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A new poem by Clive James: “My Latest Fever”

 

My latest fever clad me in cold sweat
And there I was, in hospital again,
Drenched, and expecting an attack of bugs
As devastating as the first few hours
Of Barbarossa, with the Russian air force
Caught on the ground and soldiers by the thousand
Herded away to starve, while Stalin still
Believed it couldn’t happen. But instead
The assault tuned out to be as deadly dull
As a bunch of ancient members of the Garrick
Emerging from their hutch below the stairs
To bore me from all angles as I prayed
For sleep, which only came in fits and starts.
Night after night was like that. Every day
Was like the night before, a hit parade
Of jazzed-up sequences from action movies.
While liquid drugs were pumped into my arm,
My temperature stayed sky high. On the screen
Deep in my head, heroes repaired themselves.
In Rambo: First Blood, Sly Stallone sewed up
His own arm. Then Mark Wahlberg, star of Shooter,
Assisted by Kate Mara, operated
To dig the bullets from his body. Teeth
Were gritted in both cases. No one grits
Like Sly: it looks like a piano sneering.

Better, however, to be proof against
All damage, as in Salt, where Angelina
Jumps from a bridge on to a speeding truck
And then from that truck to another truck.
In North Korea, tortured for years on end,
She comes out with a split lip. All this mayhem
Raged in my brain with not a cliché scamped.
I saw the heroes march in line towards me
In slow-mo, with a wall of flame behind them,
And thought, as I have often thought, “This is
“The pits. How can I make it stop?” It stopped.
On the eleventh day, my temperature
Dived off the bridge like Catherine Zeta-Jones
From the Petronas Towers in Kuala Lumpur.
I had no vision of the final battle.
The drugs, in pill form now, drove back the bugs
Into the holes from which they had attacked.
It might have been a scene from Starship Troopers:
But no, I had returned to the real world.
They sent me home to sleep in a dry bed
Where I felt better than I had for months.
No need to make a drama of my rescue:
Having been saved was like a lease of life,
The thing itself, undimmed by images –
A thrill a minute simply for being so.

Clive James is a poet, critic and broadcaster. A collection of his essays, Poetry Notebook (2006-2014), is newly published by Picador (£14.99).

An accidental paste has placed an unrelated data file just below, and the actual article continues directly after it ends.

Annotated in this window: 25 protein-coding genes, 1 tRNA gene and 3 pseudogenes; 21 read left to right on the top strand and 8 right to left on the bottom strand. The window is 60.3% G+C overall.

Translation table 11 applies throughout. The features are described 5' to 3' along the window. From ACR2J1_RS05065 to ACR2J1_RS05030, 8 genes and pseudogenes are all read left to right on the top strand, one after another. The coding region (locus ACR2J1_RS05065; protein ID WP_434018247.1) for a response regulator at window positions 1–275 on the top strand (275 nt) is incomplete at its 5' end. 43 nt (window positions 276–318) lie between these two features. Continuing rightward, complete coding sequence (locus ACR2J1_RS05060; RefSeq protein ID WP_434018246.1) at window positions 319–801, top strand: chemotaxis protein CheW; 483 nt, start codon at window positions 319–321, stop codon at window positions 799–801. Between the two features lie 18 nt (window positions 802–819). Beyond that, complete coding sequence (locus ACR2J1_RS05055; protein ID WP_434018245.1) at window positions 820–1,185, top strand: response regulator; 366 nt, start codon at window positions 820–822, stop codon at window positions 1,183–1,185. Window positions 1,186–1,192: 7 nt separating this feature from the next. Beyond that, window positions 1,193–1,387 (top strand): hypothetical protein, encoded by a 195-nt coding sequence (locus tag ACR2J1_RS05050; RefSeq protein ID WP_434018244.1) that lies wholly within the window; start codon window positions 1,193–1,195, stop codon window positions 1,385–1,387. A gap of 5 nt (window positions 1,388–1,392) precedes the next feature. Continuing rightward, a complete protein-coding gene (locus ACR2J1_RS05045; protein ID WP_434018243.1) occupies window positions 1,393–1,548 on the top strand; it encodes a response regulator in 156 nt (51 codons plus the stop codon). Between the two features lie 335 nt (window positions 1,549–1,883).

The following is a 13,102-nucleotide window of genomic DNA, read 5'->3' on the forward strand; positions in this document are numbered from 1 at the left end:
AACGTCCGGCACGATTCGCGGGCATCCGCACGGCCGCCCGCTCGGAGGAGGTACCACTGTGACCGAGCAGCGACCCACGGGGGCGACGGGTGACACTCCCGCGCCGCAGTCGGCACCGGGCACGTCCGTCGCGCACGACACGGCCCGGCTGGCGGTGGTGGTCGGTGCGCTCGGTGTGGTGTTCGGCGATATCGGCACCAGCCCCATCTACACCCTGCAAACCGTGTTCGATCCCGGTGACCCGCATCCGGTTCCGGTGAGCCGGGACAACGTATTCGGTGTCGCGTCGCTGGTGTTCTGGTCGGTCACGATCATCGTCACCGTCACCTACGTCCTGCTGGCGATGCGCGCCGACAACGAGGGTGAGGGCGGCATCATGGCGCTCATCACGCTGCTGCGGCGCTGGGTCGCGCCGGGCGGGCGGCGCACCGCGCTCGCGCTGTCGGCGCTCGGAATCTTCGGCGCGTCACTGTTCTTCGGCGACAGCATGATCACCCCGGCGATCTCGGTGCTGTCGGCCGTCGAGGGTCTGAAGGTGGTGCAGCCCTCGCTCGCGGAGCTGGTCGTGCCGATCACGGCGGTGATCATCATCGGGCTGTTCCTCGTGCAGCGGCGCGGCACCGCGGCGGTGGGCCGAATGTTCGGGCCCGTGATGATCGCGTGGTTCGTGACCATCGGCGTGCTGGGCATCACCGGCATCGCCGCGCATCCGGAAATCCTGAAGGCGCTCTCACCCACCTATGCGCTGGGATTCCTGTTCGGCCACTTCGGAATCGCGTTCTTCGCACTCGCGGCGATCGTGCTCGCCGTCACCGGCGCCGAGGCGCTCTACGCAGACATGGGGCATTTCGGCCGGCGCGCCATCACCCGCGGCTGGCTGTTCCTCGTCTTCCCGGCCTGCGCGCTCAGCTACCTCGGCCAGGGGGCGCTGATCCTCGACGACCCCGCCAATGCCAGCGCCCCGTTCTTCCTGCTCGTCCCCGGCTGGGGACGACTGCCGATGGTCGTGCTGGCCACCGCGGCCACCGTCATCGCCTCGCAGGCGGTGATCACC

Clive James is an Australian author, critic, broadcaster and poet, best known for his autobiographical series Unreliable Memoirs, his chat shows on British television and his prolific journalism. He has submitted several original poems for the New Statesman

This article first appeared in the 08 October 2014 issue of the New Statesman, Grayson Perry guest edit

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Leader: Labour is failing. A hard Brexit is looming. But there is no need for fatalism

There is nothing inevitable about the right’s supremacy or a catastrophic Brexit.

Democracy depends on competent opposition. Governments, however well intentioned, require permanent and effective scrutiny to meet the public interest. For this purpose, the role of Her Majesty’s Opposition was enshrined in law 80 years ago. However, at present, and in the week Article 50 is invoked, this constitutional duty is being fulfilled in name alone. (The Scottish National Party speaks only for the Scottish interest.)

Since re-electing Jeremy Corbyn as its leader, the Labour Party has become the weakest opposition in postwar history. It lost the recent Copeland by-election to the Conservatives (a seat the Tories had not held since 1931) and trails the governing party, by up to 19 points, in opinion polls. The Tories feel no pressure from Labour. They confidently predict they will retain power until 2030 or beyond. Yet as the poll tax debacle and the Iraq War demonstrate, prolonged periods of single-party rule run the danger of calamitous results – not least, this time, the break-up of Britain.